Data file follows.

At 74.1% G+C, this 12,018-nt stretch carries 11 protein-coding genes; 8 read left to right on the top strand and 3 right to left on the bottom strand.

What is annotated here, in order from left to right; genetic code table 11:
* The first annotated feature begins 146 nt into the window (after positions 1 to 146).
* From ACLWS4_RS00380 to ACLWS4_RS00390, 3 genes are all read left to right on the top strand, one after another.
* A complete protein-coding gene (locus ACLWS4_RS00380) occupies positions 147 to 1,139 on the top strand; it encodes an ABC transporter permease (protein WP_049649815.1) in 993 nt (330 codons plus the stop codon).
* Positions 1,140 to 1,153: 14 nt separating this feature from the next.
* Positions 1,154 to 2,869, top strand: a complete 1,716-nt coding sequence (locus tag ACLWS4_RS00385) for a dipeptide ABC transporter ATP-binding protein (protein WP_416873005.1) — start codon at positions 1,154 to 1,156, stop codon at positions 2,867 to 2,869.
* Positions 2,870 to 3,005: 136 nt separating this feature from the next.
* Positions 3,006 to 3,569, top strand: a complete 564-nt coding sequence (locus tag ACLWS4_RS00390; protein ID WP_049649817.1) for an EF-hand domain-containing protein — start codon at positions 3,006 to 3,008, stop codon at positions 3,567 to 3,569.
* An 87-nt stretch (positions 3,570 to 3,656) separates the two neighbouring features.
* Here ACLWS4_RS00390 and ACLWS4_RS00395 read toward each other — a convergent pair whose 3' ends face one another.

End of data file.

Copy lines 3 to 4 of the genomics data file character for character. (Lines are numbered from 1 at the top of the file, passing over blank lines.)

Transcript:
* The first annotated feature begins 146 nt into the window (after positions 1 to 146).
* From ACLWS4_RS00380 to ACLWS4_RS00390, 3 genes are all read left to right on the top strand, one after another.